MGM Resorts International (MGM) was the target of a large-scale technology infiltration last year, one that resulted in the personal data of more than 10.6 million guests being shared on the dark web.
ZDNet broke the story earlier today, reporting that it had “verified the authenticity of the data” and that the gaming company confirmed that a contravention of guests’ private information occurred last year.
MGM, the largest operator on the Las Vegas Strip, told the outlet it notified the former guests about the incident. To be precise, hackers obtained data for 10,683,188 past MGM patrons, including celebrities, government officials and journalists.
Data obtained by the cyber thieves include full names, home addresses, phone numbers, emails, and dates of birth, but MGM told ZDnet it’s confident payment card data and passwords weren’t found in the attack.
Among the rumored to be well-known victims in the breach of MGM guest data are pop star Justin Bieber and Jack Dorsey, the CEO of Square and Twitter.
Casino.org reached out to MGM for comment, but did not hear back prior to publication of this article.
Not The First Time
Casinos, both land-based and online, have become prime targets for cyber criminals. In 2015, the US government accused Iran of authorizing a hack against Las Vegas Sands (LVS) after Chairman and CEO Sheldon Adelson – an ardent supporter of Israel – made harsh comments against the Islamic Republic’s nuclear ambitions.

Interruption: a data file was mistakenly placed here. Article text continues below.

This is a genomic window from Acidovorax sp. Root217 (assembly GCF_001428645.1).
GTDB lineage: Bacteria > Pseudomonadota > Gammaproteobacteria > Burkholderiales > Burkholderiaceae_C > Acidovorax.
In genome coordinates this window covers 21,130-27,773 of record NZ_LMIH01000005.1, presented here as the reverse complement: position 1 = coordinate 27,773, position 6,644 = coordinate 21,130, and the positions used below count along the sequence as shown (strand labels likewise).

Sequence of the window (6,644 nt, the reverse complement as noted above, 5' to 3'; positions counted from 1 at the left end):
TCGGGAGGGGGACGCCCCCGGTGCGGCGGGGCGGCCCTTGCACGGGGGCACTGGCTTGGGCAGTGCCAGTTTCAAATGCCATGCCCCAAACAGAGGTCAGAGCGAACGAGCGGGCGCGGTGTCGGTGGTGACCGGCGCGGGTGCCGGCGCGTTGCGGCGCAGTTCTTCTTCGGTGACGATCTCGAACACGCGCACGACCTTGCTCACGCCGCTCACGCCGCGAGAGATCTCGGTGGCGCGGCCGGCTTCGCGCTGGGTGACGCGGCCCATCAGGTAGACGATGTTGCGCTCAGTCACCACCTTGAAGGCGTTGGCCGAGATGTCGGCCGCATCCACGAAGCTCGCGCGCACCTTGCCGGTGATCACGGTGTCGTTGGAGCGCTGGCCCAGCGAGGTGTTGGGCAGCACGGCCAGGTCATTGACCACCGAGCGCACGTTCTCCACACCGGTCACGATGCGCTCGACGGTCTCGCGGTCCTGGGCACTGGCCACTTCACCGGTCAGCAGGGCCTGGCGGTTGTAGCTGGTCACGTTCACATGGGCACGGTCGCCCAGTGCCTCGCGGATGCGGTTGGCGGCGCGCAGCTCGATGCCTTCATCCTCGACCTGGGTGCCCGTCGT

Last year, the US Department of Justice (DOJ) shutdown a vast hacking operation run out of Eastern Europe that tried to steal $100 million from a variety of American businesses, including an unidentified casino in Gulfport, Mississippi, using a computer virus known as GozNym.
More recently, Golden Entertainment said that it discovered instances of unauthorized access to employees’ email accounts running from May 30, 2019 through Oct. 6, 2019. Golden operates the Strat on the Strip, as well as nine other gaming properties in Nevada and Maryland.
The architects of that breach reportedly obtained sensitive information such as drivers license, payment card and Social Security numbers. Golden previously notified guests, staff and vendors about the situation.
Small by Comparison
At a time when customers – regardless of industry – are taking guarding of their data seriously, an information violation is never a good look for companies, but if there’s a silver lining for MGM, it’s that 10.6 million records is a relatively small scale attack.
Focusing on the travel and leisure industry, the MGM hack is paltry compared to the 383 million records cyber thieves swiped from Marriott’s Starwood hotels. That infiltration was announced in 2018 and reportedly started in 2014.
The MGM breach is also a fraction of the size of the 147 million cyber criminals pilfered in the 2017 penetration of credit scoring firm Equifax.
In the 2010s, the largest data breach occurred in 2013, impacting each of Yahoo’s three billion users. That incident came to light in 2016 when the company said at least 500 million accounts were targeted, but a subsequent announcement put the figure north of one billion and it rose from there.